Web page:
Upcoming Events

 AquAlliance Vernal Pools Conference 

April 11th-13th 
Vernal Pool Landscapes: Past, Present, and Future is a conference that will be held in Chico on Wednesday and Thursday, April 11th and 12th, 2018 at the Sierra Nevada Brewing Company in Chico. Eminent scholars, agency representatives, and other professionals will present research and case studies regarding plant and animal species dependent on vernal pool landscapes, conservation efforts, legal cases, and management techniques.

Field trips will take place on April 13, 2018. The number of participants is limited.

Registration is on the AquAlliance web site along with program updates at: www.aqualliance.net.

Copyright © California Open Lands. All rights reserved.

A non-profit land trust organization

Specializing in the responsible stewardship of lands preserved in the urban matrix

California Open Lands has specialized in the management challenges and ecological benefits of holding easements that have been created as an outcome of the regulatory process.  These are often small and within an urban matrix and thus present unique management challenges.  Oftentimes, larger land trusts will not handle these smaller parcels.  With our specialized experience, we are able to evaluate the benefits of preserving these smaller acreages.  Protecting these parcels often results in connection between larger tracts of open space allowing the movement and migration of birds and animals and providing a connection between populations of species which may otherwise have become isolated.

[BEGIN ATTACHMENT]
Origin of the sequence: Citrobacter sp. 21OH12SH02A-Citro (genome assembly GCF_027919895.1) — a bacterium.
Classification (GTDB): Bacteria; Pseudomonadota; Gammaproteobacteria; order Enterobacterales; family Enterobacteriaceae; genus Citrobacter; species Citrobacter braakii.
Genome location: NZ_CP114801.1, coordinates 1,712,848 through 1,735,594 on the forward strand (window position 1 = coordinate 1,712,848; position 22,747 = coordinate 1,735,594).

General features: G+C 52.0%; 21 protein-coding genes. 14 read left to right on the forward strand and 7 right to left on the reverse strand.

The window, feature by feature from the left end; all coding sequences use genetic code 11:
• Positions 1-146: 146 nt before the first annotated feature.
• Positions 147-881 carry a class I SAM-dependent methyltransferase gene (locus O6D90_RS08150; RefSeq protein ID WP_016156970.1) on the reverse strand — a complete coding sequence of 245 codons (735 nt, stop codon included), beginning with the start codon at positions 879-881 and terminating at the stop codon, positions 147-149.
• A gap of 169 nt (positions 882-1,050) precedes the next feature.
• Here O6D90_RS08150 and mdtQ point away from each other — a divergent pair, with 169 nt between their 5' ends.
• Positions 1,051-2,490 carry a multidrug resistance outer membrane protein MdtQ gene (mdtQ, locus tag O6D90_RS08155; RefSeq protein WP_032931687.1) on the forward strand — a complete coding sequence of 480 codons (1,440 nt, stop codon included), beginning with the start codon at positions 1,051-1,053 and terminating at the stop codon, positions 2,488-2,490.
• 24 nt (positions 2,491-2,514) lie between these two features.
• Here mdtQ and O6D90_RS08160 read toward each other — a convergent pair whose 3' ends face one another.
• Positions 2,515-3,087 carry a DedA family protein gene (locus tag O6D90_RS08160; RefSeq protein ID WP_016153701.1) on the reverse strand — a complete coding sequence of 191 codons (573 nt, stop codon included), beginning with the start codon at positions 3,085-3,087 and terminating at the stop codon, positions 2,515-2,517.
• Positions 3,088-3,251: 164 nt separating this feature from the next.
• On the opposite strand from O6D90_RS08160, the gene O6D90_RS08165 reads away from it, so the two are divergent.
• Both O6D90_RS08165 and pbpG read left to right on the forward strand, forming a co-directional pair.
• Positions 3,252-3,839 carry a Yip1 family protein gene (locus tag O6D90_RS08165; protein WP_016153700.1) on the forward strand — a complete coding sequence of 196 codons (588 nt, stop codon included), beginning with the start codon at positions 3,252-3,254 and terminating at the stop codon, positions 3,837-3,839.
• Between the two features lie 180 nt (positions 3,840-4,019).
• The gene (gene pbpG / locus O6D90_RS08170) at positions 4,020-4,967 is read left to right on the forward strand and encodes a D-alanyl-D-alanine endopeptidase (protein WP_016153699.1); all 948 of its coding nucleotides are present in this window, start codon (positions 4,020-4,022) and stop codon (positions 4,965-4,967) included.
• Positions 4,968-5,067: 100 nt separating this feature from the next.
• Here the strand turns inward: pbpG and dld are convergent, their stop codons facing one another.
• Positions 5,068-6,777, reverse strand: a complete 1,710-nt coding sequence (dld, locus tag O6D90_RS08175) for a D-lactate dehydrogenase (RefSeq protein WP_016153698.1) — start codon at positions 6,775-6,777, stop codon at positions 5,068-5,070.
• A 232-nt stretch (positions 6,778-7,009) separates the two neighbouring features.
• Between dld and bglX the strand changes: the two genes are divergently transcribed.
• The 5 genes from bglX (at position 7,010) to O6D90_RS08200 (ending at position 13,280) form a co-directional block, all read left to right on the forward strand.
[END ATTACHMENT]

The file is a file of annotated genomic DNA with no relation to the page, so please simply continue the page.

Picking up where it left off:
A Conservation Easement permanently limits certain uses of the land and defines the allowable uses and any management and monitoring requirements for the parcel.  Easements may be required as part of the regulatory process in order to protect conservation values, or they may be voluntarily placed on parcels chosen for their ecological importance.  A landowner can use an Easement to protect the desired characteristics and uses of the property.  Easements allow landowners to continue to own and use their land as defined within, and they can also sell it or pass it on to heirs.  The values protected under a Conservation Easement “run with the land” and therefore exist in perpetuity.